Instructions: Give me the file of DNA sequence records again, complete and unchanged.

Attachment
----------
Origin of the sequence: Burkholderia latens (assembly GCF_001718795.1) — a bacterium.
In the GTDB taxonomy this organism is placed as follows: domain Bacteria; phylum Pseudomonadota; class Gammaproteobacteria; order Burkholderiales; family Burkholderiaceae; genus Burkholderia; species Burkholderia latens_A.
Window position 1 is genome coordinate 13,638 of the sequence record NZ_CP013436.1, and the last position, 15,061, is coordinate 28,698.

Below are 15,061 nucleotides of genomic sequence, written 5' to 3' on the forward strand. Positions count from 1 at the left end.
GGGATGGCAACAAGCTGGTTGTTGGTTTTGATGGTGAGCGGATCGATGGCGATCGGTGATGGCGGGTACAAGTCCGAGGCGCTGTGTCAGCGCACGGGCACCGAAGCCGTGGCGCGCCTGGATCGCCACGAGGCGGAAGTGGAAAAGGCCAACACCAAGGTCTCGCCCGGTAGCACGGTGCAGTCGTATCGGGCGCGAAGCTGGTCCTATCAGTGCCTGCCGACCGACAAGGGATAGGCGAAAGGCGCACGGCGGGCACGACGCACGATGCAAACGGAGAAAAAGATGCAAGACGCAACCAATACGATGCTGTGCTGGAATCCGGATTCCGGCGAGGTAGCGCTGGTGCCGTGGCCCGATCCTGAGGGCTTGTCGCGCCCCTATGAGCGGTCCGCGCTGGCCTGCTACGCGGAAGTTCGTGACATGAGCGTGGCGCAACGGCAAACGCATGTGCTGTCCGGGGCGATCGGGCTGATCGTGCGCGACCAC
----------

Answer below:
Origin of the sequence: Burkholderia latens (assembly GCF_001718795.1) — a bacterium.
In the GTDB taxonomy this organism is placed as follows: domain Bacteria; phylum Pseudomonadota; class Gammaproteobacteria; order Burkholderiales; family Burkholderiaceae; genus Burkholderia; species Burkholderia latens_A.
Window position 1 is genome coordinate 13,638 of the sequence record NZ_CP013436.1, and the last position, 15,061, is coordinate 28,698.

Below are 15,061 nucleotides of genomic sequence, written 5' to 3' on the forward strand. Positions count from 1 at the left end.
GGGATGGCAACAAGCTGGTTGTTGGTTTTGATGGTGAGCGGATCGATGGCGATCGGTGATGGCGGGTACAAGTCCGAGGCGCTGTGTCAGCGCACGGGCACCGAAGCCGTGGCGCGCCTGGATCGCCACGAGGCGGAAGTGGAAAAGGCCAACACCAAGGTCTCGCCCGGTAGCACGGTGCAGTCGTATCGGGCGCGAAGCTGGTCCTATCAGTGCCTGCCGACCGACAAGGGATAGGCGAAAGGCGCACGGCGGGCACGACGCACGATGCAAACGGAGAAAAAGATGCAAGACGCAACCAATACGATGCTGTGCTGGAATCCGGATTCCGGCGAGGTAGCGCTGGTGCCGTGGCCCGATCCTGAGGGCTTGTCGCGCCCCTATGAGCGGTCCGCGCTGGCCTGCTACGCGGAAGTTCGTGACATGAGCGTGGCGCAACGGCAAACGCATGTGCTGTCCGGGGCGATCGGGCTGATCGTGCGCGACCAC